Country House, City House: Menokin Exhibit Opens at The Octagon House November 4, 2014

Exhibit runs November 6, 2014 until April, 2015
Exhibit runs November 6, 2014 until April, 2015

Menokin and The Octagon House are linked across
the centuries through historic events, a family and a love of architecture. Step inside their history and be immersed in an exhibit of revolutionary plans for their future in the Country House, City House exhibition.

The AIA Foundation (which operates The Octagon House) and The Menokin Foundation share a common mission: to encourage and educate the public and the architecture profession about the preservation of great design of the past, and the creation of great design for the future. That mission is made tangible through this collaborative exhibit.

The exhibit is comprised of three parts:

Menokin: Re-imagining A Ruin A visual overview of the history, rehabilitation and future of Menokin.
Menokin: Re-imagining A Ruin
A visual overview of the history, rehabilitation and future of Menokin.
Through Their Eyes: A Photographic Journey Take an artistic journey through the camera lenses of two photographers — Frances Benjamin Johnston and Hullihen Williams Moore. This collection spans over eight decades of Menokin’s history, as well as the changes in technique and the advancements in photo-technology from 1930 to 2014.
Through Their Eyes: A Photographic Journey
Take an artistic journey through the camera lenses of two photographers — Frances Benjamin Johnston and Hullihen Williams Moore. This collection spans over eight decades of Menokin’s history, as well as the changes in technique and the advancements in photo-technology from 1930 to 2014.
Menokin Revealed This exhibition is a curated collection of the imaginations and  visions of the students of architect, Jorge Silvetti, from his 2013 studio course at the Harvard Graduate School of Design.
Menokin Revealed
This exhibition is a curated collection of the imaginations and
visions of the students of architect, Jorge Silvetti, from his 2013 studio course at the Harvard Graduate School of Design.

Exhibit Hours:

Self-guided tours:
Thursday – Saturday, 1-4pm
Admission: FREE

Private guided tours are available during other times by appointment. Tours last approximately one hour, and are $10/adults and $5/students.

Menokin Afield – Fall 2014 Newsletter is Now Online

Read about Menokin's road trips to Boston and The Octagon House in Washington, DC; find out about our SPAC Council and learn exciting news about a National Park Service Grant!
Read about Menokin’s road trips to Boston and The Octagon House in Washington, DC; find out about our SPAC Council and learn exciting news about a National Park Service Grant!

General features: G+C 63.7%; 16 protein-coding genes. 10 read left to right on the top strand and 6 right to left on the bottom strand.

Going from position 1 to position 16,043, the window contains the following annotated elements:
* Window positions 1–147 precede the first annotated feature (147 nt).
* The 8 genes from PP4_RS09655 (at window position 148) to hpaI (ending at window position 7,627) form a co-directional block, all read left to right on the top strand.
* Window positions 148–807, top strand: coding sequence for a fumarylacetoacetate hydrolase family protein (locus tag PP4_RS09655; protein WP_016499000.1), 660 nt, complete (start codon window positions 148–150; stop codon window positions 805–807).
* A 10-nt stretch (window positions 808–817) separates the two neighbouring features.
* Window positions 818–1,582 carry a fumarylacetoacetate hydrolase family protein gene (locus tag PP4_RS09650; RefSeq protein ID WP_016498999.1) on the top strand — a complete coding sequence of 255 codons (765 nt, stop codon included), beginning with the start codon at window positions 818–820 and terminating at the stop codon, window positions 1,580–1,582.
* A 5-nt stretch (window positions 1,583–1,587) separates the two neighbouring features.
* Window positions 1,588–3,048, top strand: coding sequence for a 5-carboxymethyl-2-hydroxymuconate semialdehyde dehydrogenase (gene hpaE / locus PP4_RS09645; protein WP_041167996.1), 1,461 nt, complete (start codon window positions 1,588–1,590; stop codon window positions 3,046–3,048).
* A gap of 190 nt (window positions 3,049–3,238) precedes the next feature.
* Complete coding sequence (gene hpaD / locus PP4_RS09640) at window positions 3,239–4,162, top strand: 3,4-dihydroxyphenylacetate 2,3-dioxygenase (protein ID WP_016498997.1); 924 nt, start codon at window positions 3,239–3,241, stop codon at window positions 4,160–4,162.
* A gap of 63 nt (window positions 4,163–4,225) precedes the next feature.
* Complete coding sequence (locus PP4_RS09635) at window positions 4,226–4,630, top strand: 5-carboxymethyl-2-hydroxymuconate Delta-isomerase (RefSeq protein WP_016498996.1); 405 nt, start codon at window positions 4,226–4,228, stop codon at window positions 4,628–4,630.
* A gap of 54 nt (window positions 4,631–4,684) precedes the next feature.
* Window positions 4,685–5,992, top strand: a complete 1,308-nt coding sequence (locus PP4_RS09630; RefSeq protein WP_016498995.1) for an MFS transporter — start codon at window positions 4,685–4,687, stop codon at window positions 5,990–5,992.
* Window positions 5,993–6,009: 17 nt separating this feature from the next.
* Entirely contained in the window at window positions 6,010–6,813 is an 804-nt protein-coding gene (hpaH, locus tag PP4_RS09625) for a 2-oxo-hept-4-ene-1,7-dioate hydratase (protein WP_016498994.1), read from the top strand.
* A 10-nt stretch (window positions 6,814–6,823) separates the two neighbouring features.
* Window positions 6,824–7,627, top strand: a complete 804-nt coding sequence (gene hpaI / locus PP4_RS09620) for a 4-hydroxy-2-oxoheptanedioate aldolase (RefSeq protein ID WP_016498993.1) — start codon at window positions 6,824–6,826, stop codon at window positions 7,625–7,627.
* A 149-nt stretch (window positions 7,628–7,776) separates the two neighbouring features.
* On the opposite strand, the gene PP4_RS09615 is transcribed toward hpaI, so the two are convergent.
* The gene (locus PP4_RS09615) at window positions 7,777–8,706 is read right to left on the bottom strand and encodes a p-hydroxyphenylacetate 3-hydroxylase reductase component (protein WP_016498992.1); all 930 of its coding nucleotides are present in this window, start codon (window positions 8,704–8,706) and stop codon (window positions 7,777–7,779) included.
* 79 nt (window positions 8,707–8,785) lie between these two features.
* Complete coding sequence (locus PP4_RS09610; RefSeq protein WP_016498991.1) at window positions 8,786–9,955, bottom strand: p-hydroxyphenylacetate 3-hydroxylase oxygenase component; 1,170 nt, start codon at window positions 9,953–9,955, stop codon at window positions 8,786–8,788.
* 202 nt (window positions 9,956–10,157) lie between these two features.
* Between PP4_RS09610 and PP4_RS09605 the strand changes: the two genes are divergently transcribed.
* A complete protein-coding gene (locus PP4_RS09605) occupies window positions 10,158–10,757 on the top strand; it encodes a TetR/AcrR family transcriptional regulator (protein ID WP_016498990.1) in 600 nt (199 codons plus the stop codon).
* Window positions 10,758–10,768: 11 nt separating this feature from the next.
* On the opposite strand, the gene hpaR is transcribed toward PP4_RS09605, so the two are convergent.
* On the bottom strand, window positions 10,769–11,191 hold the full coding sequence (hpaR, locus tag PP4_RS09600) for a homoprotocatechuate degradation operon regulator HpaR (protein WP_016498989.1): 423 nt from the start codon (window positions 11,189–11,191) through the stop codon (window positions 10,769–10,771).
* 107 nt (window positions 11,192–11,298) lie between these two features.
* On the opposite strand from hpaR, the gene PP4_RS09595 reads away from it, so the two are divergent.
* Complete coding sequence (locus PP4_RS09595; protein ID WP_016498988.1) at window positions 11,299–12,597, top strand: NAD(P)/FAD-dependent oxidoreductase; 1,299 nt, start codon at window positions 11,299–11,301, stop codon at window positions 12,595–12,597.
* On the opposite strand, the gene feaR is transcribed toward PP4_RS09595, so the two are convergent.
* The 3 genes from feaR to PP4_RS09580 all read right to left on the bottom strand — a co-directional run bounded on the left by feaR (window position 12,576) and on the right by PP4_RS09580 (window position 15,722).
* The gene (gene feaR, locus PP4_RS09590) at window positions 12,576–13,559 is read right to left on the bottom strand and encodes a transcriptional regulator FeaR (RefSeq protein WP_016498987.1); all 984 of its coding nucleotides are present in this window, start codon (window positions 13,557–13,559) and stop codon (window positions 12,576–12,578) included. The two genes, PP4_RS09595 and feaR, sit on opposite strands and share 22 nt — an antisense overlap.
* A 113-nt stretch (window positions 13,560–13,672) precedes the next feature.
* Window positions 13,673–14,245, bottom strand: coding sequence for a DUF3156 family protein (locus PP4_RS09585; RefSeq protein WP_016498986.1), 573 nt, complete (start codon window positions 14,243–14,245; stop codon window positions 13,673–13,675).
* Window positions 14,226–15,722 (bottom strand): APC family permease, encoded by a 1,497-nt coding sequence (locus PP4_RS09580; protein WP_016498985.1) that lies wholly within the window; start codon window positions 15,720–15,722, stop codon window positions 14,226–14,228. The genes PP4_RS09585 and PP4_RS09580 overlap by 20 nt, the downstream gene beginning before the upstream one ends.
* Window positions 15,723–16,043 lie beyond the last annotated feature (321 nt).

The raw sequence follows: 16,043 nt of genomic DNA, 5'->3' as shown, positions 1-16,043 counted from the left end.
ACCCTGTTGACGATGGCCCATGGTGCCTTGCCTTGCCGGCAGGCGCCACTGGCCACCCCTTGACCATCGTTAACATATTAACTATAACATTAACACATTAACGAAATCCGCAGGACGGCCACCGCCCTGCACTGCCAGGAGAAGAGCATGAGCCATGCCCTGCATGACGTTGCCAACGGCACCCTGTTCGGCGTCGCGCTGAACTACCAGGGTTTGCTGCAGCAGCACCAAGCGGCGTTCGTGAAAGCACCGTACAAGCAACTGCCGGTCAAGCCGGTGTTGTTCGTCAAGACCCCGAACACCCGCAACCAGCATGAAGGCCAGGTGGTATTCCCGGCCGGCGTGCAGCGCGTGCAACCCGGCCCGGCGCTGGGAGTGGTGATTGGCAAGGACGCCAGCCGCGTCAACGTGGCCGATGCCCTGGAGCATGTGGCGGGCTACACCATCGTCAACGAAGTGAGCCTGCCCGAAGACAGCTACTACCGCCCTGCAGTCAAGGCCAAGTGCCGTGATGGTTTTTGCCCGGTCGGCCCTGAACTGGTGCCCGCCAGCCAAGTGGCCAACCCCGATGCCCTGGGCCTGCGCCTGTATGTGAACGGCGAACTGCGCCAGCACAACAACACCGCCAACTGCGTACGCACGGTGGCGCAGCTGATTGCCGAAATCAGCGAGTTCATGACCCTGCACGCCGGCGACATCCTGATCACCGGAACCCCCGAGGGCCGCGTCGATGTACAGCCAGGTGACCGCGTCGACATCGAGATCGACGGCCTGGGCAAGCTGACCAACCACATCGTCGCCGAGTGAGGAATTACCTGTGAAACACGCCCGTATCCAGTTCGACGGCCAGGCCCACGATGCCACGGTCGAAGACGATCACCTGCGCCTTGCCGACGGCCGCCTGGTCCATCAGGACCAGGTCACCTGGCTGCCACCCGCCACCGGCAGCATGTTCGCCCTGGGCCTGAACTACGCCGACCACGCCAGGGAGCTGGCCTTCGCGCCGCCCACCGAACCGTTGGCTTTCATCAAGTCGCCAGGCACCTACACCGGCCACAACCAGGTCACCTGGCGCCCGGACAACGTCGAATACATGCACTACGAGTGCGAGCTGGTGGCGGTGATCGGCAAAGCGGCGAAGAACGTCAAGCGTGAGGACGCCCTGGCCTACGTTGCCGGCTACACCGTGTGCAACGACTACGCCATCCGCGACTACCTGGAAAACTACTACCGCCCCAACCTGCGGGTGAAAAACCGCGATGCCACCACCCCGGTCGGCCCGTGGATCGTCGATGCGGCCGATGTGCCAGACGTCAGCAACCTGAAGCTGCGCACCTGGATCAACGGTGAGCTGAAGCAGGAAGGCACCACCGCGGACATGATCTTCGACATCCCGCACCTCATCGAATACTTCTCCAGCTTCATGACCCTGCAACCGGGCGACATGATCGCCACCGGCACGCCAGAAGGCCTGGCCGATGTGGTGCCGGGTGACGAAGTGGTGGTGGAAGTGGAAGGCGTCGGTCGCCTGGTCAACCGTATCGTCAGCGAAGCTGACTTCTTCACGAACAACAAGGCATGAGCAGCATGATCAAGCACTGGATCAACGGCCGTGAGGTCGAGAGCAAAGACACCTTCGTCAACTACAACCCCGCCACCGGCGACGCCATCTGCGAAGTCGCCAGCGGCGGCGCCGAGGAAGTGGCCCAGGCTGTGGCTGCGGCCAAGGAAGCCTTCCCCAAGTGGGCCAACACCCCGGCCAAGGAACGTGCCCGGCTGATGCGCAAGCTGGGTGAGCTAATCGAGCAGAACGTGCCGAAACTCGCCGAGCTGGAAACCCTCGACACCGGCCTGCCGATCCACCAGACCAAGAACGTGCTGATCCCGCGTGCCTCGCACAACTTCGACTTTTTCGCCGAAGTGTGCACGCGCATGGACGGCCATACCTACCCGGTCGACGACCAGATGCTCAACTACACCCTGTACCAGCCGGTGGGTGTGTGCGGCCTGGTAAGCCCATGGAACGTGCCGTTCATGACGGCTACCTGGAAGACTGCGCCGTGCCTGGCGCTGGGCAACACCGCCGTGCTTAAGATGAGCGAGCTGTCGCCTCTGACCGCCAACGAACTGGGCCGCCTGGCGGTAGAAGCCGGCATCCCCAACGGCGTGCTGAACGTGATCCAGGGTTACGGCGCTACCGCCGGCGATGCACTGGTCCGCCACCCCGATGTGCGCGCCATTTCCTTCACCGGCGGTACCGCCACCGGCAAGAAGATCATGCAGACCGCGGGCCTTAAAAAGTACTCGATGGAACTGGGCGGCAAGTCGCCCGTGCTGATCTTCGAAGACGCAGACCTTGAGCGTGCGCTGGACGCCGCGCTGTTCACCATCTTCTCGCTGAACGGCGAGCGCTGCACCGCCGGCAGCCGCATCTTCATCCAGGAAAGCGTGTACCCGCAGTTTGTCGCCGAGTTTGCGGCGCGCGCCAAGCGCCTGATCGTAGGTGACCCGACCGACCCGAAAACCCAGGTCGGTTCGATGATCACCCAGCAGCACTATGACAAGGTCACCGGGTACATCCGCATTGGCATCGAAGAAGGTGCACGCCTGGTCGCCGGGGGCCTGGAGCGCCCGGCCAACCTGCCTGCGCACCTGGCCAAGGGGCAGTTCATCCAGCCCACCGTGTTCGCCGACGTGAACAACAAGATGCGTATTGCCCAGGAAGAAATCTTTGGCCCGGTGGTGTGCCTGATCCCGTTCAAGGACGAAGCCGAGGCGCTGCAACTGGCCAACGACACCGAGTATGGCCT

Cemetery Conservation Workshop at Menokin Baptist Church

Contributed by Alice French, Education and Outreach Coordinator for the Menokin Foundation.

What better place to hang out in October than in a cemetery. The Menokin Foundation recently hosted a two day Cemetery Conservation workshop at Menokin Baptist Church in Warsaw, VA. Experts in the field of conservation from the Virginia Department of Historic Resources came out and shared their knowledge of best practices for maintaining, cleaning and documenting stones. It was quite an elucidating experience.

We spent most of our first day in the “classroom” learning about cemetery research and recordation, state laws, archaeology and iconography.

The assembly hall at the Menokin Baptist Church served as a meeting space for the workshop.
The assembly hall at the Menokin Baptist Church served as a meeting space for the workshop.

 

churchDay two was was our “field day” in the cemetery adjacent to Menokin Baptist Church. In addition to studying the iconography on the stones there and learning how to best document and
preserve what remains, there was also clearly noted instruction on the many things NOT to do to a tombstone. Surprise. Most of us were offenders in one way or another.

The main thing I learned is that there is generally very little you can do to forever protect all of the stones in a cemetery. But it is cemeterybest to try to keep them clear of roots and tree limbs and free of other natural debris. And the ONLY thing you should attempt to clean your stone with is a little bit of ionized water, which luckily for us rural dwellers, is readily available in your local farm supply store. Putting shaving cream and other chemicals may temporarily clean up your stone, but in the long run will hasten its deterioration.

The real key to preserving your site is documentation. Take good photos of what is there. Try to photograph stones to be able to read the text. Then record the information in as many places as you can. DHR has a standard form you can use to gather the most significant information. Also, share your information with other genealogy sites and the church (if your cemetery is associated with one).

UntitledThis tombstone marks the grave of Richard Harwood and his wife Mary, who died 3 days after him. Inscribed on the stone is this epitaph They were lovely in their lives and in death were not divided. The Harwoods owned Menokin during the mid-19th century. Mr. Harwood became a Baptist and deeded land to the Menokin Baptist Church in 1837 for the construction of the church.

The obelisk form is known as a monument. The stone displays many forms of iconography and a lot of the delicate carvings are wearing away, including some morning glories which represent the Resurrection. The urn at the top symbolizes the soul.

For more information about resources about cemetery conservation, please contact the Menokin Foundation at menokin@menokin.org. We’ll be happy to guide you in the right direction.